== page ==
Who Will Decide the Election Result?
The most important focus of the hearings will certainly be the presidential election scheduled shortly after the confirmation hearing. Trump has recently hinted he may not acknowledge the result if he loses, claiming that mail-in ballots may be rigged, and that 37% of Americans who opt for mail-in voting support Democrats. Under this pretext, the president and his Republican allies will probably try to halt the counting of mailed-in ballots, which takes longer, or they may tamper with the Electoral College. Since the courts may have the final say, a decision about the election may end up in the Supreme Court.
What’s Barrett take on this? Does she think the Supreme Court, the democratic institution established to be independent of politics and politicians, should get involved in the ruling on this year’s election results? It will be interesting to see how Trump’s nominee answers this question.
If the conservative majority in the Supreme Court supports the president, they will ensure his reelection. But the Supreme Court will lose respect in the eyes of Americans, as it did in 2000, when it settled a vote-counting dispute in Florida that was decisive in George W. Bush’s victory over Al Gore. Opinion polls suggest that confidence in the Supreme Court has declined over the last 20 to 30 years. Republicans may also lose out by nominating an ultraconservative justice. They might be able to block progressive change, but they run the risk that a threat to liberal achievements like legal abortion may additionally mobilize Democratic voters to the extent that the Democratic Party will regain the Senate. According to opinion polls, this is very probable in districts where Republican senators are running for reelection.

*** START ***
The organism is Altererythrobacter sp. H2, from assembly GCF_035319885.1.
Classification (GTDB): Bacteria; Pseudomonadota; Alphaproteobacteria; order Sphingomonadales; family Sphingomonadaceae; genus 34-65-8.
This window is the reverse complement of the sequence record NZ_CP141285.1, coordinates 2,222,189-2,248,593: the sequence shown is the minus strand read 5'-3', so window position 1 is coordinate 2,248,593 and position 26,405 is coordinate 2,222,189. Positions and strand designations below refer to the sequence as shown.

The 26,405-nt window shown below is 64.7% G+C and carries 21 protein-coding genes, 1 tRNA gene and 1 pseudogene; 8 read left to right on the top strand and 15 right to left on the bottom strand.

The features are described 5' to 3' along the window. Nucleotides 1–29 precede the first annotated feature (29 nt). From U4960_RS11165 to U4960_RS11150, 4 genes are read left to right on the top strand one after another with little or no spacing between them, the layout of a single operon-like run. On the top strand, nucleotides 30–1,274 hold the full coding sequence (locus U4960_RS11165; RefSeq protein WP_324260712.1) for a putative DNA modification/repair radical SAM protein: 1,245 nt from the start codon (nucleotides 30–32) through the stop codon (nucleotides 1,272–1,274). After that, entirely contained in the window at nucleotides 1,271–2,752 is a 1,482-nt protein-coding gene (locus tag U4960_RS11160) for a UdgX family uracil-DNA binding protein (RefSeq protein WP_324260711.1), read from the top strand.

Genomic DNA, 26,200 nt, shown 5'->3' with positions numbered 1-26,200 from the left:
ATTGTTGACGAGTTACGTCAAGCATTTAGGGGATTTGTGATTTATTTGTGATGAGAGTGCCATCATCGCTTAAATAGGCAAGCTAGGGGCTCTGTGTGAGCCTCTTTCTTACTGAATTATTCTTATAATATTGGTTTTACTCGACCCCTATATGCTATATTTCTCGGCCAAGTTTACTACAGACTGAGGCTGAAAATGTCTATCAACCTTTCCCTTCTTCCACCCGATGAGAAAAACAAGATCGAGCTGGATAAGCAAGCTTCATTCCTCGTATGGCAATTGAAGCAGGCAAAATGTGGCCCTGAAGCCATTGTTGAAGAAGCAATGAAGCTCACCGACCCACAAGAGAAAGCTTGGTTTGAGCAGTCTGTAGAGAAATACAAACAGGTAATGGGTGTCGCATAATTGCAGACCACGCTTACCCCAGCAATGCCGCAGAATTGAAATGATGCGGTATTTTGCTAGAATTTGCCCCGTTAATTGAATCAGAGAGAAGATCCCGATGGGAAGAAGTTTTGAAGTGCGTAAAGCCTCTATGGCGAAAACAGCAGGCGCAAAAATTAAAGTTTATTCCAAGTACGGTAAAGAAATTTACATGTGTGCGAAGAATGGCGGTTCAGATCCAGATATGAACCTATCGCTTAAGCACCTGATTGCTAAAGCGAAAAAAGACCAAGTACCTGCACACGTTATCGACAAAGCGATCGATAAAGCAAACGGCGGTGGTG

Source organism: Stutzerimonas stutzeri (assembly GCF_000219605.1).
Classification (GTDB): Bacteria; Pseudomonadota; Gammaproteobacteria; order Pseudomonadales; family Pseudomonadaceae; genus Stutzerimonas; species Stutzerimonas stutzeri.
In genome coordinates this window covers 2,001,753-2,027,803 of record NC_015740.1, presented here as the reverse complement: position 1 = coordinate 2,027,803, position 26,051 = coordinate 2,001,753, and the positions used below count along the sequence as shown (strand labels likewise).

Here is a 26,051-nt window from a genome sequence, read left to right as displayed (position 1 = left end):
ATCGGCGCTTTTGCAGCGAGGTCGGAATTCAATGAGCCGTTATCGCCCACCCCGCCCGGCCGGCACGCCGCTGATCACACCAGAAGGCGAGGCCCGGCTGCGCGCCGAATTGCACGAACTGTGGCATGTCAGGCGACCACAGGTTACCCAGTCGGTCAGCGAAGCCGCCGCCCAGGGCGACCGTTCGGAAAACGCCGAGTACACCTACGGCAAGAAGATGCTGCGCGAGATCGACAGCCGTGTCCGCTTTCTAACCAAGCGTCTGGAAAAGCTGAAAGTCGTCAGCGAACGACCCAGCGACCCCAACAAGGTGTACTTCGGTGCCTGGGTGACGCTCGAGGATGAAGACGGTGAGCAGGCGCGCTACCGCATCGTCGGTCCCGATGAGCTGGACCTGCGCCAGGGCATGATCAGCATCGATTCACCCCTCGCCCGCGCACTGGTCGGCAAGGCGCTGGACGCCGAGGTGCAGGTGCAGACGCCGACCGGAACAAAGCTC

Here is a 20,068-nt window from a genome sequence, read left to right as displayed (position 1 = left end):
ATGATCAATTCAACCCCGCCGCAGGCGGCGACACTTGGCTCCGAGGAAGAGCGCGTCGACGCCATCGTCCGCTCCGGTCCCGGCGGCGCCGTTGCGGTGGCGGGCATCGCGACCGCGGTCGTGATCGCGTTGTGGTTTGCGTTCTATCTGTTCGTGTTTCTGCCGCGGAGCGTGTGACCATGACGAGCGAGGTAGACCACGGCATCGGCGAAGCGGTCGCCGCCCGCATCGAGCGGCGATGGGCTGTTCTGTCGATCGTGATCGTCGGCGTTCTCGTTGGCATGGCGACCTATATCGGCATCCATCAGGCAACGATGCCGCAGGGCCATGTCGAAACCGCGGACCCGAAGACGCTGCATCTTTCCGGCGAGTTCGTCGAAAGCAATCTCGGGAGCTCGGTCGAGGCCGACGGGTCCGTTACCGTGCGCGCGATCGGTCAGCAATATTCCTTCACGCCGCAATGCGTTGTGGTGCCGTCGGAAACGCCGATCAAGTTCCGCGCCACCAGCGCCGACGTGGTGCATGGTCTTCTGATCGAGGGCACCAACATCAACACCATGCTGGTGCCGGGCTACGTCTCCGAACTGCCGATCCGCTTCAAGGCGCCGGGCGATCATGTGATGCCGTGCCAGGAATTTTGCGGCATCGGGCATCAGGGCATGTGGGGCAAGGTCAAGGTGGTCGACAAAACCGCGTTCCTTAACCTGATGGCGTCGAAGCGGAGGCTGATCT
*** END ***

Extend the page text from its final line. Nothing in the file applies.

Supreme Court To Clash with Americans
This nomination is important for the Supreme Court since the Democrats, who dominate the House, are not likely to lose its majority there, and under pressure from the left-wing of its party, will try to radically reform the judicial system. They have already introduced a draft bill imposing term limits on Supreme Court justices who hold lifetime appointments. There is also a proposal to expand the number of justices from nine to 13. The chances for the second idea are slim. Former President Franklin Roosevelt tried and failed to pack the court. Term limits may be passed with a majority vote, although this seems unlikely at the moment. Here is where a filibuster, an institutional mechanism that requires a two-thirds majority to pass a bill, would stand in the way.
Lifetime appointments were once introduced in the Supreme Court to ensure its independence, but this happened when the average life expectancy was 40 to 45 years. Today, that number has almost doubled, and since there are no term limits, the Supreme Court’s right-wing tendency will be likely to last for half a century. That will mean an inevitable clash with the progressive evolution of American society which is, among others, driven by demographics.